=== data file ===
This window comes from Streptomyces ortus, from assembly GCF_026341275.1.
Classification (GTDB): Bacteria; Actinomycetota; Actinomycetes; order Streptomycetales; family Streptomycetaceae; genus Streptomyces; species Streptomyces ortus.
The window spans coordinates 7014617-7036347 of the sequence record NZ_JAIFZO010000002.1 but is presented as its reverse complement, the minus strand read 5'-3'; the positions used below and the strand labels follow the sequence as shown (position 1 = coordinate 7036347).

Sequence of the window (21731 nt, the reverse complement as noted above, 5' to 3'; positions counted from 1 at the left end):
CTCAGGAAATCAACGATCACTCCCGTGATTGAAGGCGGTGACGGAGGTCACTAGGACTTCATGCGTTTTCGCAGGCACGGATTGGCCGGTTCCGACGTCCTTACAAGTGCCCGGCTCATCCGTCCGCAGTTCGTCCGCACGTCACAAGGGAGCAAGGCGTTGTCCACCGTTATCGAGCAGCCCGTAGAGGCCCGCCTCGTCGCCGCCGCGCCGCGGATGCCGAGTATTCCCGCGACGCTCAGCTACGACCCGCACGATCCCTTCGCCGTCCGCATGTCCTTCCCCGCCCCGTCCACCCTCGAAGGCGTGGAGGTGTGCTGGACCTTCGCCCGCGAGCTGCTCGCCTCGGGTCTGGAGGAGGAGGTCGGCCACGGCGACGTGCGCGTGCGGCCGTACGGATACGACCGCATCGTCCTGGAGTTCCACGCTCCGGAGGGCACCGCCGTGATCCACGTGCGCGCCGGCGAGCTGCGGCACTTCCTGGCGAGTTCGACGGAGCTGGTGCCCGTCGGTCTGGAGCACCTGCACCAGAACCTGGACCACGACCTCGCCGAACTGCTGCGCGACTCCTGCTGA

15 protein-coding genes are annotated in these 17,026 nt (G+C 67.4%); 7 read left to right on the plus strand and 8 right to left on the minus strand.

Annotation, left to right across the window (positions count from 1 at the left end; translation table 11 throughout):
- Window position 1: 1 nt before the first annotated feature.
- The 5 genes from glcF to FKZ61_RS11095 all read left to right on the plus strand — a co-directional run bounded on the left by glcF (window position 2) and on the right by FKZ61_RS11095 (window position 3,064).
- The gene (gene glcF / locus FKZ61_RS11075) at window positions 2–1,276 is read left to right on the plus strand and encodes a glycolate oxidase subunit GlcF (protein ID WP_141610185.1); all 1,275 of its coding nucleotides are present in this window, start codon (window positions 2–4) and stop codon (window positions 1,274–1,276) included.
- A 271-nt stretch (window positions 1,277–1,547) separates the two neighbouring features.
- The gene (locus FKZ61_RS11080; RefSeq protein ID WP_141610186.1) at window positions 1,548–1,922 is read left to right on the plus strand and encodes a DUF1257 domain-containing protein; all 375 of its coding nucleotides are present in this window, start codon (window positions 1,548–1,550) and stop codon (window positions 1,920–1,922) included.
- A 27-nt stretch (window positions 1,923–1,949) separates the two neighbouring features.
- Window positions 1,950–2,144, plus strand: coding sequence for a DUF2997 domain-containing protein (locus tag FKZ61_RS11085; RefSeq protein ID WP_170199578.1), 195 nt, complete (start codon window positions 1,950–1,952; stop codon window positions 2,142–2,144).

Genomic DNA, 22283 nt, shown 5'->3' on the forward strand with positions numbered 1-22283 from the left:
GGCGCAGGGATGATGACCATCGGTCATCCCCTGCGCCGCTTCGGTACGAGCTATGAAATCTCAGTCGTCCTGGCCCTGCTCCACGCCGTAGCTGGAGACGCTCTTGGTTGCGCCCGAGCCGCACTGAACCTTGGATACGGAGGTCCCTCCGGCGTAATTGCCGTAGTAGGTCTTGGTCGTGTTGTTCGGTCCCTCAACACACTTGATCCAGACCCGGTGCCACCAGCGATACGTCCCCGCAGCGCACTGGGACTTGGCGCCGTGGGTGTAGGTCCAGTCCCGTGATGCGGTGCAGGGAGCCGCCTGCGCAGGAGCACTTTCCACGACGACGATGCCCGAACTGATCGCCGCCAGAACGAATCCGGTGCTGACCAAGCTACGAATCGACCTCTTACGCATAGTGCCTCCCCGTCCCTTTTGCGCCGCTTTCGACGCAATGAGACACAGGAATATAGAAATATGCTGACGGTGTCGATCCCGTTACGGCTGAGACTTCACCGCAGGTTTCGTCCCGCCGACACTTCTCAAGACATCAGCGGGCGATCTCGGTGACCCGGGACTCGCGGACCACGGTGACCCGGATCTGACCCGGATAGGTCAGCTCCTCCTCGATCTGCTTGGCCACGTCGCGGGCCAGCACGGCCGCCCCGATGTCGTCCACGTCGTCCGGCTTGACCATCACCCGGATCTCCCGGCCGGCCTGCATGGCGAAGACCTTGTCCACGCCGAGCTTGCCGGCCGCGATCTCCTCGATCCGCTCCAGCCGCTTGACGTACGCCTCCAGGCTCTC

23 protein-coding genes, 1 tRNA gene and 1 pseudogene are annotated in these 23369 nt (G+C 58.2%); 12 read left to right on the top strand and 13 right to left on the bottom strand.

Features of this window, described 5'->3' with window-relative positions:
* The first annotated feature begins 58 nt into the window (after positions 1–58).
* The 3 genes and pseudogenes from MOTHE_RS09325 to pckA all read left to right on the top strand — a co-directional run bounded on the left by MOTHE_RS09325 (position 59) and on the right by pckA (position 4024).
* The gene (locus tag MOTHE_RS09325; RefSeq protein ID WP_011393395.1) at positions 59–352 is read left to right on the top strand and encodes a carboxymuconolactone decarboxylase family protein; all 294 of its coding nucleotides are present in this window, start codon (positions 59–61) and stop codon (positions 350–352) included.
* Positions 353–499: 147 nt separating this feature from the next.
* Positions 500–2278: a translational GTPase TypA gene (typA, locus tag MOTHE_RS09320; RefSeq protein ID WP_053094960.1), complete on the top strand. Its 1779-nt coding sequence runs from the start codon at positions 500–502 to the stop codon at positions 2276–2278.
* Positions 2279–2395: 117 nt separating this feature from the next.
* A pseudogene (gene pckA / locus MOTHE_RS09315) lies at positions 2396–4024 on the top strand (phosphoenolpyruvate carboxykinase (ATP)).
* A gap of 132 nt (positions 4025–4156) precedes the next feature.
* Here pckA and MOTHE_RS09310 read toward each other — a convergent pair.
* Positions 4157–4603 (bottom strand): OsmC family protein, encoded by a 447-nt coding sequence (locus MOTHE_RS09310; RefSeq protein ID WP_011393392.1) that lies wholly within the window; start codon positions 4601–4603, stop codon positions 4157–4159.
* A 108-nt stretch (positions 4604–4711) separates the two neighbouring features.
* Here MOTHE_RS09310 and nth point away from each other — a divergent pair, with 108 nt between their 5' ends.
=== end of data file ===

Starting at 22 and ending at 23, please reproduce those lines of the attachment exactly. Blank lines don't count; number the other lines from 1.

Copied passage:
* Positions 353–499: 147 nt separating this feature from the next.
* Positions 500–2278: a translational GTPase TypA gene (typA, locus tag MOTHE_RS09320; RefSeq protein ID WP_053094960.1), complete on the top strand. Its 1779-nt coding sequence runs from the start codon at positions 500–502 to the stop codon at positions 2276–2278.